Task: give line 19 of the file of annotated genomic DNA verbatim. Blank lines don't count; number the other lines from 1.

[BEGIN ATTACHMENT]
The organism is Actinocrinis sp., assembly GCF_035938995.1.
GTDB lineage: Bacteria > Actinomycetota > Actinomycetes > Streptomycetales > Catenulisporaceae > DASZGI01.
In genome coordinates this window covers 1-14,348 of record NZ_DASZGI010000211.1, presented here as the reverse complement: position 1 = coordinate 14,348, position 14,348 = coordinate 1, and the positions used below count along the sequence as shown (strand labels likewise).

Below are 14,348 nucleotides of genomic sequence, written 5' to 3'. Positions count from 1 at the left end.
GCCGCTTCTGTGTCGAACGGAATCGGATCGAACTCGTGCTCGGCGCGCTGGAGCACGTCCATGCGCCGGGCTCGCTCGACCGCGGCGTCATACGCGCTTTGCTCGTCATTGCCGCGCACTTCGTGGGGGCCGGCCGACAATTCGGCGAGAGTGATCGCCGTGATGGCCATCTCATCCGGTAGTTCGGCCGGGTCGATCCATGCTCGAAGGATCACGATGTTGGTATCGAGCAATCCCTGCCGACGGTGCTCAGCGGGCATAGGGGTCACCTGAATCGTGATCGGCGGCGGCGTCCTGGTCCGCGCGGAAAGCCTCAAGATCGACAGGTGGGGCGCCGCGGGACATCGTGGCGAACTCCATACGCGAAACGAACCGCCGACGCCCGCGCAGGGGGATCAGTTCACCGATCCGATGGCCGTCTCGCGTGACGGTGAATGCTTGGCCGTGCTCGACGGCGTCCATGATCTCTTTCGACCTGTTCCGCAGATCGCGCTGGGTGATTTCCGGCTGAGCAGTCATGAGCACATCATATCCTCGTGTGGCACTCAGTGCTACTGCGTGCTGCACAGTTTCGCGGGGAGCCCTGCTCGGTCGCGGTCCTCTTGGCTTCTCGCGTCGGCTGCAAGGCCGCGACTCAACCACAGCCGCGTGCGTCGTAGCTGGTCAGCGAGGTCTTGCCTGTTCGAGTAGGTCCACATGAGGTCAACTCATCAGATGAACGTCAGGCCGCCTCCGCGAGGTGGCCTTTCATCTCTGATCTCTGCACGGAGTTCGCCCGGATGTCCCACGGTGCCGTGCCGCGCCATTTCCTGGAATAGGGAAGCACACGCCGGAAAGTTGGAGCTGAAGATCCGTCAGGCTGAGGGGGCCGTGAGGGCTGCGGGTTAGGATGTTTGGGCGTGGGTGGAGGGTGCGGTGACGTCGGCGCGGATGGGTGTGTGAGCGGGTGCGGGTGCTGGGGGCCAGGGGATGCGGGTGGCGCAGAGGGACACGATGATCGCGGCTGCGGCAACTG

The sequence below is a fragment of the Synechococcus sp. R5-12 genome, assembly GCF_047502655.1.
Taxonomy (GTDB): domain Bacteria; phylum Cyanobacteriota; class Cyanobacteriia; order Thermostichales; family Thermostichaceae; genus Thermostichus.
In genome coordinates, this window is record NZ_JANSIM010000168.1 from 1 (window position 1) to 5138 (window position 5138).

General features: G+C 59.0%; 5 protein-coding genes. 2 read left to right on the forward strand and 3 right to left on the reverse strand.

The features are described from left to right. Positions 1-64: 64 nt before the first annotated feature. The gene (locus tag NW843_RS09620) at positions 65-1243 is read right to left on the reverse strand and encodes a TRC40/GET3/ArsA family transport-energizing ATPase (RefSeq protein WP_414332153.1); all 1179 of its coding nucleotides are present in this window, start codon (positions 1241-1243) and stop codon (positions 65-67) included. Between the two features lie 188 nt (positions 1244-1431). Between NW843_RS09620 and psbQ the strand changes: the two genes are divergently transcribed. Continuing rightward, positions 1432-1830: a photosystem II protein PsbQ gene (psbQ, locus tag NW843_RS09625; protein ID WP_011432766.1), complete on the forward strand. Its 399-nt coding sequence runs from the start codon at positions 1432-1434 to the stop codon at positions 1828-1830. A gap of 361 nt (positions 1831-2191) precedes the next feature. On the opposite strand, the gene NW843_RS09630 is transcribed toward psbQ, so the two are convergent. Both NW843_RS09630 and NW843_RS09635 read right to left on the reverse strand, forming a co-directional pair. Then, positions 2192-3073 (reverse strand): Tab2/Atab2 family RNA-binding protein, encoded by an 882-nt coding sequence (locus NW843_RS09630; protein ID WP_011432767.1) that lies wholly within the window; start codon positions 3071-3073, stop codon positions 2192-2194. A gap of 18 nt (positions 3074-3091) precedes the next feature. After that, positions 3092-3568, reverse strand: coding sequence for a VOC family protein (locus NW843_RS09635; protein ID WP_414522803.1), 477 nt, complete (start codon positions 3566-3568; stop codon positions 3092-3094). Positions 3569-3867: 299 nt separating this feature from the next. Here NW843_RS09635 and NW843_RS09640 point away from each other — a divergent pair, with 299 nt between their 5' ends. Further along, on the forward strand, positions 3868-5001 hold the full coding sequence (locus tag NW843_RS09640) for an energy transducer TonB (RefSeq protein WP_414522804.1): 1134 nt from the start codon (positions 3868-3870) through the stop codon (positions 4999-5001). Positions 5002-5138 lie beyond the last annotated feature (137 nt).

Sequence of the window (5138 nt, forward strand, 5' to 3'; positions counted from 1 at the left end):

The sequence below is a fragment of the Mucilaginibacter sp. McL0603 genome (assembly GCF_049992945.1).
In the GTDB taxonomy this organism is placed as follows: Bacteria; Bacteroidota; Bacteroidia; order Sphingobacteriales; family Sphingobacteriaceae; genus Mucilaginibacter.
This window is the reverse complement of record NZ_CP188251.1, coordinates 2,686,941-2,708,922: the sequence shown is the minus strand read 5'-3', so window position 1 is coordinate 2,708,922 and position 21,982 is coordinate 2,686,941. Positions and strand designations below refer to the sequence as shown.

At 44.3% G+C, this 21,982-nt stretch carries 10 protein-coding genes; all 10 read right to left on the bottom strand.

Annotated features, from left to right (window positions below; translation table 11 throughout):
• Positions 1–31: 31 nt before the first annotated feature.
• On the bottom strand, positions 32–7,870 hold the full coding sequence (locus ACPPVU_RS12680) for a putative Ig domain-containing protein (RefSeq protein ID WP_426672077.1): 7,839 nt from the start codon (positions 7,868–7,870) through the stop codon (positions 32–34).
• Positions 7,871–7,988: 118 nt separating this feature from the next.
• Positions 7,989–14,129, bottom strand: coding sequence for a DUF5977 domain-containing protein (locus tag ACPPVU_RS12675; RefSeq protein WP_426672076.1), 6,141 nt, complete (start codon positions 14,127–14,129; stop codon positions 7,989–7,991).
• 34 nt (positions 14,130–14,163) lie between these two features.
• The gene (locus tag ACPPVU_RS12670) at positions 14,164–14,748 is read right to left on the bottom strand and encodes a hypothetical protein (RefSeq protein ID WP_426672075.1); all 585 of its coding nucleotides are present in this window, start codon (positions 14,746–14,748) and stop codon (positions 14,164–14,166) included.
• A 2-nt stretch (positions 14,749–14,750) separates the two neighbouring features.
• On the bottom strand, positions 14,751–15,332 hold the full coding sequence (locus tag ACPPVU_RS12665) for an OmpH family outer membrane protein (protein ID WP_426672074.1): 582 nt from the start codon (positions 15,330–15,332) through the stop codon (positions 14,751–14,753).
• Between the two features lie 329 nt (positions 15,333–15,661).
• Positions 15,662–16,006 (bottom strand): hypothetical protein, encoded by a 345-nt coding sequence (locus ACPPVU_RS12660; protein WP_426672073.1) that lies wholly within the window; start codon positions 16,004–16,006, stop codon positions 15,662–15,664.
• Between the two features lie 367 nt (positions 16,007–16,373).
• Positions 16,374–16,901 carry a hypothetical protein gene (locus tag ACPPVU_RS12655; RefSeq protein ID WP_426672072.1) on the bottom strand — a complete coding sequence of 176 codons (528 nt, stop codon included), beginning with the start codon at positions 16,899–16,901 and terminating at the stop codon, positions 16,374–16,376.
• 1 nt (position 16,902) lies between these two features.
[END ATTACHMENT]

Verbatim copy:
• Positions 7,871–7,988: 118 nt separating this feature from the next.